Time of flight secondary ion mass spectrometry studies of the distribution of metals between the soil, rhizosphere and roots of Populus tremuloides Minchx growing in forest soil.

@article{Martin2004TimeOF,
  title={Time of flight secondary ion mass spectrometry studies of the distribution of metals between the soil, rhizosphere and roots of Populus tremuloides Minchx growing in forest soil.},
  author={Ronald R. Martin and Steven J Naftel and Sheila M Macfie and William Skinner and Francois Courchesne and V{\'e}ronique S{\'e}guin},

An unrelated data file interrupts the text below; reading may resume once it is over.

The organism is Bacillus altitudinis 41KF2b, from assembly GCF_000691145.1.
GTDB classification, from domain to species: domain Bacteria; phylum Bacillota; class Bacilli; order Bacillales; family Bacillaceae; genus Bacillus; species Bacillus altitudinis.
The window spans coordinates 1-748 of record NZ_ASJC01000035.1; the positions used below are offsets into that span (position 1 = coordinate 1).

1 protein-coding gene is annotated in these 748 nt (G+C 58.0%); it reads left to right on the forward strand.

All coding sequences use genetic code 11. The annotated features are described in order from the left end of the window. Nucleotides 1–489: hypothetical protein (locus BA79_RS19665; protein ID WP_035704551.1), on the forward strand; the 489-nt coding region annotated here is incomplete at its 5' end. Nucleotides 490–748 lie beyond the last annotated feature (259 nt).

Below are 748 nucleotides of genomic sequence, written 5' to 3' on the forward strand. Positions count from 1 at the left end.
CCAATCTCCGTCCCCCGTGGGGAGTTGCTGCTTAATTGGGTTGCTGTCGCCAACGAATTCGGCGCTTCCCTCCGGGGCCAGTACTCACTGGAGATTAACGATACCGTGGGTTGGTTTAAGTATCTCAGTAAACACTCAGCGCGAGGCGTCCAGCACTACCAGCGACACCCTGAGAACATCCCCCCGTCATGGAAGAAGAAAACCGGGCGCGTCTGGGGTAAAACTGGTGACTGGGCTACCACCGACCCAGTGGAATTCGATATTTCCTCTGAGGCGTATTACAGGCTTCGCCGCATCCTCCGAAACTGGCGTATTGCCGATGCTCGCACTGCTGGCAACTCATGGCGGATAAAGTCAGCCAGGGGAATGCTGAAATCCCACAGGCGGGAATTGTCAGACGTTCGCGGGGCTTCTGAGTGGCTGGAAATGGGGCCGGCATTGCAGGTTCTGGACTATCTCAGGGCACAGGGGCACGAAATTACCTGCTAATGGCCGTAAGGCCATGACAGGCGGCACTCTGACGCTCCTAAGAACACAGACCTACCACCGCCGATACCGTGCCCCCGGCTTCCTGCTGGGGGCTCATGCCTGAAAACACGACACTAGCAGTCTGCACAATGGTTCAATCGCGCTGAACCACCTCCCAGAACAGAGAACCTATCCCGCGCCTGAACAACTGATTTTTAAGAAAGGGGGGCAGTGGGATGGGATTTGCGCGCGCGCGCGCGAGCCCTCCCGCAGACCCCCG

journal={Chemosphere},
  year={2004},
  volume={54 8},
  pages={1121-5}
}
Time of flight secondary ion mass spectroscopy has been used to study the metal distribution at the soil/root interface of tree roots extracted from smelter-impacted soils. The results, augmented by scanning electron microscopy, show that the technique is capable of resolving metal distributions at the cellular level. In addition, the distribution of metals between the root plaque and the root interior may be useful in interpreting local metal transport mechanisms.